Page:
Is it ever ok to scrap a classic car?

Hearing the words ‘scrap’ and ‘classic car’ in the same sentence is enough to give most of us sleepless nights – but, no matter how much we don’t want to think about it, it’s worth considering whether there’s ever a right time for a classic to arrive at the not-so-pearly gates outside a dismantler’s yard.

Is scrapping a classic car giving up?

Sometimes, there just aren’t the hours in the day or funds in the bank to make your project happen. If you’ve ever found extensive rot where you expected steel – or realised that you’re going to need to chip into your retirement fund to recreate age-old subframes, then you’ll know what this disappointment feels like. Occasionally, classics unexpectedly drop us in at the deep-end – way, way out of our depth.

Is is ever ok to scrap a classic car?

Of course, there’s always someone who’s willing to go those extra miles – but if life doesn’t allow for years of work and a never-ending cheque book to source parts, then it’s sometimes better to put your quality of life first, rather than having a never-say-die attitude that makes your garage your home for the next decade.

Still, being over-faced by a project doesn’t mean you need to start thinking about the car being crushed – so, what are the options?

Finding a new owner

If there’s one thing that we can be certain of as classic car fans – it’s that there’s always one of us who’s got the grit and resources to make even the most extreme restoration happen. This makes selling your project the obvious first choice – and, if you can find a good home for your project, you might get the slightly bittersweet satisfaction of seeing it on the road again further down the line.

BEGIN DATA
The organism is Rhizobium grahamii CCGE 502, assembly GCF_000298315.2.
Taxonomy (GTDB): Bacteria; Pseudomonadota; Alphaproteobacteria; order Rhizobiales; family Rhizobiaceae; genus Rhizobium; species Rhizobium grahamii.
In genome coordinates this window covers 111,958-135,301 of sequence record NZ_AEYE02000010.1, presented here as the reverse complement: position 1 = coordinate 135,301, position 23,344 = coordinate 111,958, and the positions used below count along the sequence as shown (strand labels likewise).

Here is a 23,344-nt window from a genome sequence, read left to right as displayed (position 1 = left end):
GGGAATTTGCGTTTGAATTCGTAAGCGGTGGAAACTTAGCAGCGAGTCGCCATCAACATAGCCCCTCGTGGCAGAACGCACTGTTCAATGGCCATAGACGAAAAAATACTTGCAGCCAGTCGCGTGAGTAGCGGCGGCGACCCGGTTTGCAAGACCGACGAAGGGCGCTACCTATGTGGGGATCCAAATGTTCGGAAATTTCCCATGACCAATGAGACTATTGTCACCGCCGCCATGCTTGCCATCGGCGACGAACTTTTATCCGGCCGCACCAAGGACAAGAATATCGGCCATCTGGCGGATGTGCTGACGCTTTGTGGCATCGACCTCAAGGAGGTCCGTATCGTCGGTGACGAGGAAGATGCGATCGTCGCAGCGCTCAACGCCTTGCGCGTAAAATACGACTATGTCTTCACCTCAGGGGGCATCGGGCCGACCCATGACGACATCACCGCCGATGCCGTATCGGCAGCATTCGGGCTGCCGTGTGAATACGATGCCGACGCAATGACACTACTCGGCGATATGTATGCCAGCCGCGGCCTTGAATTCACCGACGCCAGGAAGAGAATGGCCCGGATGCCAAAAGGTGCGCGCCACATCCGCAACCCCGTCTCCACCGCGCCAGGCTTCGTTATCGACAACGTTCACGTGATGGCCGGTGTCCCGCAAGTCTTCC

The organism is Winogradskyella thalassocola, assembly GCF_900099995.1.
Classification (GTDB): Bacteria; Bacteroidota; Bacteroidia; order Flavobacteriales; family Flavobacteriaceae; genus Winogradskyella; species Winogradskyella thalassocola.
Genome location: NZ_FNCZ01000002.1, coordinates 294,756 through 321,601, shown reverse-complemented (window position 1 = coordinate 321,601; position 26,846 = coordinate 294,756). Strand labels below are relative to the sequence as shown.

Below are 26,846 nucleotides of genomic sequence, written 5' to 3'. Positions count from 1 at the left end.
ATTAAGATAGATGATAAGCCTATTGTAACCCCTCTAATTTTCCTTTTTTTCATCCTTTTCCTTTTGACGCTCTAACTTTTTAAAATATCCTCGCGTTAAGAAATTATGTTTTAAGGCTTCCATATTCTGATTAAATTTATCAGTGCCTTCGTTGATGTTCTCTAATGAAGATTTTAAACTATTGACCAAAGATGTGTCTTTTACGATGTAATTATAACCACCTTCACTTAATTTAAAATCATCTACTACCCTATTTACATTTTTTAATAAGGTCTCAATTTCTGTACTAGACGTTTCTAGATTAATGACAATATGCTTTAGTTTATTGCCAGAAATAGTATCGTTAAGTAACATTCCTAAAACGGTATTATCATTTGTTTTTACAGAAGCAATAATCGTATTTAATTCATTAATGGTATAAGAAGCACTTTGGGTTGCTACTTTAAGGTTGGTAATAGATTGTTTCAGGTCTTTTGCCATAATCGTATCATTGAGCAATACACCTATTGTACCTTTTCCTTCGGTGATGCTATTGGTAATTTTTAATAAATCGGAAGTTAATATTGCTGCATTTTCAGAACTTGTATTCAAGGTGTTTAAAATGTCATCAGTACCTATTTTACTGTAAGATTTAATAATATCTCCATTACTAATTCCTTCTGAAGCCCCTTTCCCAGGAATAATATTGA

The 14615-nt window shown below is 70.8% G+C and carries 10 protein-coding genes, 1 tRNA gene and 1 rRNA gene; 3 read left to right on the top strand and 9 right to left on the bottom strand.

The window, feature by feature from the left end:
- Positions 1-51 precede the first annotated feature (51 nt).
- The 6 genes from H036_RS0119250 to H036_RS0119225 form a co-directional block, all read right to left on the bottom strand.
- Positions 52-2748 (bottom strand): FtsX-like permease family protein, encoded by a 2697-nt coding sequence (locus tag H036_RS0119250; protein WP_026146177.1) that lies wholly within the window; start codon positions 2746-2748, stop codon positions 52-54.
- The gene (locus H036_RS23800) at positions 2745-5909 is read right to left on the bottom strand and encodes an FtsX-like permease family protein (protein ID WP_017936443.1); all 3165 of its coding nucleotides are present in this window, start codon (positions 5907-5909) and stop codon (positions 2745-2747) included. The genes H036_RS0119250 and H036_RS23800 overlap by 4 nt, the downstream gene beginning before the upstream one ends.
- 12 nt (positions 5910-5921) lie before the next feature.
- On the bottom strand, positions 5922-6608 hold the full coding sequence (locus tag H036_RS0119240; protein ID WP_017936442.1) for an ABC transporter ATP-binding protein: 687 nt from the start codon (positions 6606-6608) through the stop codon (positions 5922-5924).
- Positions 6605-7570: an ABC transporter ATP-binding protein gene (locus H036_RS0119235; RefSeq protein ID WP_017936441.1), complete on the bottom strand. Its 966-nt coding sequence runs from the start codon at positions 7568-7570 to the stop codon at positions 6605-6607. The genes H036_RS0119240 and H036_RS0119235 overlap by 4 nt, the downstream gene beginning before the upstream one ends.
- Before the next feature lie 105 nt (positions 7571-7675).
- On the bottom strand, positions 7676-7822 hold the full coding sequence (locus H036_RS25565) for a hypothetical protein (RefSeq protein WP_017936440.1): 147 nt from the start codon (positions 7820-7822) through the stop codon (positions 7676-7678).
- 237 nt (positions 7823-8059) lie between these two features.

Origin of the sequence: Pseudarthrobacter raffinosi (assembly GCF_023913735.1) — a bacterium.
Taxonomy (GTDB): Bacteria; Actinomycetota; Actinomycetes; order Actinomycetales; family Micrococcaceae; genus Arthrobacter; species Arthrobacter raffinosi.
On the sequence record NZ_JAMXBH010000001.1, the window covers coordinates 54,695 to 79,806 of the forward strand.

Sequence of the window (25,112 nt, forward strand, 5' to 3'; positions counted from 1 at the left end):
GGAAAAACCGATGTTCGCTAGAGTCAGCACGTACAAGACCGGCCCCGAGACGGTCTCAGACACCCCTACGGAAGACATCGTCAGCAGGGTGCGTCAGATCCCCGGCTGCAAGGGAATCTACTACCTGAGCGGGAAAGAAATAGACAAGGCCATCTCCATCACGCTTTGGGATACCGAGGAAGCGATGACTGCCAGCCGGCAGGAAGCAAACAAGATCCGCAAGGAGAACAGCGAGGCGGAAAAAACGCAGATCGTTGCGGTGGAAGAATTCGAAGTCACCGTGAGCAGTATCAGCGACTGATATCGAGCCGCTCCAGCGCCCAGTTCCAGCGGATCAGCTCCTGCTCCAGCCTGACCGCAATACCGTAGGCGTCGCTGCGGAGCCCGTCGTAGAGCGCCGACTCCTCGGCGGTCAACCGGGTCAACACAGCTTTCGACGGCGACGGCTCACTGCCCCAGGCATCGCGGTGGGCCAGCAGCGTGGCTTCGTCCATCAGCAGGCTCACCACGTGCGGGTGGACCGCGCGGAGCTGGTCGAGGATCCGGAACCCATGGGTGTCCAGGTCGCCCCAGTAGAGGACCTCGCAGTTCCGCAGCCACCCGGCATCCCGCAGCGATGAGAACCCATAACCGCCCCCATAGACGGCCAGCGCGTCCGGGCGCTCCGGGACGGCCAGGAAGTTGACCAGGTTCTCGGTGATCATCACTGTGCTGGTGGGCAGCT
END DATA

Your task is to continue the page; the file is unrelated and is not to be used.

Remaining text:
Is is ever ok to scrap a classic car?

Becoming a classic car donor

If you’ve got the time, there’s a real ray of light that comes with admitting defeat on a project – and that’s breaking the car and selling it as parts. If you do, you’re likely to be helping dozens of others with their own fraught restorations.

Is is ever ok to scrap a classic car?

The trouble is, you’ve got to be willing to sit on parts for a considerable amount of time – especially if there’s a relatively small market for the bits you’re hoping to move on. Sooner or later, someone’s going to get bored of trying to negotiate getting the lawnmower out from behind that increasingly scuffed Opel Kadett rear bench seat – so, it’s not uncommon for disillusioned donors to end up throwing away perfectly workable parts that just can’t find a new home.

If you’ve got the space to hold on to parts – and plenty of places to keep advertising them, then breaking and selling your project is a good option – but it’s not for everyone.

Specialist scrap dealers

If finding a new home for your project or parts just doesn’t look feasible, then it might be time to start thinking about scrap dealers. Don’t worry though, with an increasing number of good online scrapping services, dealing with a scrap yard might not be the death of the car you’d expect it to be.

Is is ever ok to scrap a classic car?

For instance, the scrap comparison service on doesn’t just offer the first price they find – instead, they’ll offer your car to a UK-wide network of dealers who can then bid accordingly. In most instances, this will see specialist vehicles going to specialist dismantlers – usually for far more than just scrap value.

When your classic lands with the dismantler, it’ll be stripped down to its component parts, and, where possible, those parts will find new homes with other enthusiasts – and there’s no need for steering columns and wings to be taking up room in your loft for years.

The bright side of scrapping a classic car

Will it ever feel good waving a classic off to be dismantled? Probably not. That said, the whole experience is far easier to stomach knowing that your project won’t just end up crushed and forgotten about.

Is is ever ok to scrap a classic car?

It’s always good to pass your car on to someone who’ll revive it – but, when that’s not possible, a new era of scrapping services means your car will probably live on under the bonnet of dozens of other classics that will continue to grace our roads for years to come…

Choosing the right classic car to restore

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